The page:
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The Federation of European Independent Financial Advisers

A Guide to the Residence Nil Rate Band

Good news! From 6th April 2017 there is a new, bigger Nil rate band of inheritance tax. This new band was called the Residence Nil Rate Band (RNRB) but now is also known at the HMRC as the “Additional Threshold” (AT). If the change of name isn’t enough to cause confusion, how it actually works is not as straightforward as one might expect.

A recent survey by Old Mutual showed that 70% of people did not know about the new RNRB. Of those that did know;

  • 45% of people did not know that you can nominate which property you can nominate for the AT
  • 45% of people did not know that you can still claim the AT even if the property has been sold
  • 40% did not realise that the mortgage can be deducted before applying the AT
  • 36% did not realise that the property has to be left to a direct descendant to be eligible for the AT
  • 29% did not realise that the AT will increase up to the UK tax year 2020 – 20021

Living in Spain

For those of us from the UK, and for those people you know who are from the UK, it is possible to claim this Additional Threshold even though we are living in Spain. This is important as we will still most likely to be assessed for UK Inheritance Tax even if we have lived here for 50 + years.

Guide to the Residence Nil Rate Band (RNRB)

The starting point is: will this additional threshold apply to us if we now live in Spain? As this is a fundamental question, I wrote to the HMRC and they responded with the following:

The new residence nil-rate band will apply if the qualifying conditions are met irrespective of where the residence is located. There is no requirement that the residential property has to be in the UK but the property does have to be within the scope of UK inheritance tax (IHT) and be included in the deceased’s estate. If a UK domiciled individual (including one which is deemed UK domiciled) leaves their residence outside the UK to a direct descendant and meets the other qualifying conditions, their estate would be entitled to the residence nil-rate band.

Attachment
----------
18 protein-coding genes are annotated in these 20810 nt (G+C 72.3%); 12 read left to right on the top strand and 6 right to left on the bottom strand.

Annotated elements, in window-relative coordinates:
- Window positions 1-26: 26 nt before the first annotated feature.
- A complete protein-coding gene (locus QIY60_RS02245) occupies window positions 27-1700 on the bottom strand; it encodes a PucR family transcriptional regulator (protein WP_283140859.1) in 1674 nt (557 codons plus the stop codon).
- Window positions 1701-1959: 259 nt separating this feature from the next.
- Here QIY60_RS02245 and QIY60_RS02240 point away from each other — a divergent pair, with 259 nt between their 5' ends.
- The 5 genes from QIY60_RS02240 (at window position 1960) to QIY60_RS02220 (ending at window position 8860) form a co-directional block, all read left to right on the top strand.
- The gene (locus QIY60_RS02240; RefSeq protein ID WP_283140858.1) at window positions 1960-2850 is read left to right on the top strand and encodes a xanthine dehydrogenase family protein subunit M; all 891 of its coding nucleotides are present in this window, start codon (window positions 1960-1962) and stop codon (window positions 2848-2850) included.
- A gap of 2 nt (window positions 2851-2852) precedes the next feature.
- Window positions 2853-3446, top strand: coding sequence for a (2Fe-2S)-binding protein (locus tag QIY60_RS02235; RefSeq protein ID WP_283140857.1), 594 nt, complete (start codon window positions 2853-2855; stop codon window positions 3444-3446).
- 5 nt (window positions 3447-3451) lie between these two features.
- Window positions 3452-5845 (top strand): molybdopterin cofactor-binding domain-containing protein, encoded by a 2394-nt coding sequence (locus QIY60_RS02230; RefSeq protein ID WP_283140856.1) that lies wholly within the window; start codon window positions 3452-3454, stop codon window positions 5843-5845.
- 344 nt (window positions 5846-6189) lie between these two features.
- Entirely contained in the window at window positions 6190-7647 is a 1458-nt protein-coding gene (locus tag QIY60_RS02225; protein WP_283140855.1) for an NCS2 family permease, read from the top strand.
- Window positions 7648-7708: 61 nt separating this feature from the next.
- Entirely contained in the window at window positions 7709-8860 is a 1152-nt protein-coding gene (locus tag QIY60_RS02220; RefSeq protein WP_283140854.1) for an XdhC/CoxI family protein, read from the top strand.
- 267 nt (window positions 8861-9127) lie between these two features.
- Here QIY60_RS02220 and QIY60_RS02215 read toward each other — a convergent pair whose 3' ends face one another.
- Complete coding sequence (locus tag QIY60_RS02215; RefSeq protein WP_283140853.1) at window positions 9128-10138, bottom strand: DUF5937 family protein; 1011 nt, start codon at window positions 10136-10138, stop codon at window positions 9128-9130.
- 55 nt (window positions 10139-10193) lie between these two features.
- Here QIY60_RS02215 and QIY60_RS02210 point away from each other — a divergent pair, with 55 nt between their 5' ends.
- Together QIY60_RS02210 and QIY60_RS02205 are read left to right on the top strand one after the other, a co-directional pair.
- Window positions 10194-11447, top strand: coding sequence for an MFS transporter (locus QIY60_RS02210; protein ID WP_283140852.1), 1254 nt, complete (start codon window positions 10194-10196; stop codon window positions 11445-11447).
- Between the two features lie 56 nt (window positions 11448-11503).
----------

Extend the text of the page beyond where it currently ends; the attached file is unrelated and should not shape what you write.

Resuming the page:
We will be eligible even though we live in Spain for the RNRB!

Here is a guide to the rules for eligibility for the AT.

  • The RNRB is in addition to the normal Nil Rate Band. It is indeed an additional Threshold
  • You have to have lived in the property that you are claiming the allowance against
  • You can pass on this allowance to your spouse in the same way that you can pass on the regular Nil Rate Band
  • The value of the property has to be passed to direct descendants

The AT is:

  • £100,000 per person in the UK tax year 2017 -2018
  • In 2018 – 2019 it will be £125,000 per person
  • In 2019 – 2020 it will be £150,000 per person
  • In 2020 – 2021 it will be £175,000 per person

The AT is tapered away to zero for estates over £2 Million at a rate of 1 for every 2 over the £2 Million. Please note this reduction applies based upon the value of your estate NOT on the value of your property. Eg, an estate of 2,100,000 is 100,000 over the limit and so the additional threshold will be reduced by 50,000 in this case.

The RNRB is not given automatically. Your heir will need to claim it. Previously, the IHT 400 was used to decide upon your Inheritance Tax position. However, to claim the RNRB a form IHT 435 will ALSO have to be submitted. This is significant and one wonders how many people will miss out on the saving of up to £140,000 simply because they do not realise that two forms are now required for Inheritance tax purposes in the UK.


The action plan which you could activate now consists of three parts.

Write to the executors of your Will instructing them that you wish to claim the Residence Nil Rate Band (RNRB) and instructing them to complete a form IHT435 to make the claim. This will show your intent, should it be needed after your passing.

Keep a record of the sales of properties you have lived in with your Will.

If your estate is greater than £2 Million please contact us for advice on how to reduce your Inheritance Tax.​​​​​​​​​​​​​​​​​​​

​​​​​​​​​The above article was kindly provided by Barry Davys​ from The Spectrum IFA Group​ and originally posted at: ​​​​​​​​​​​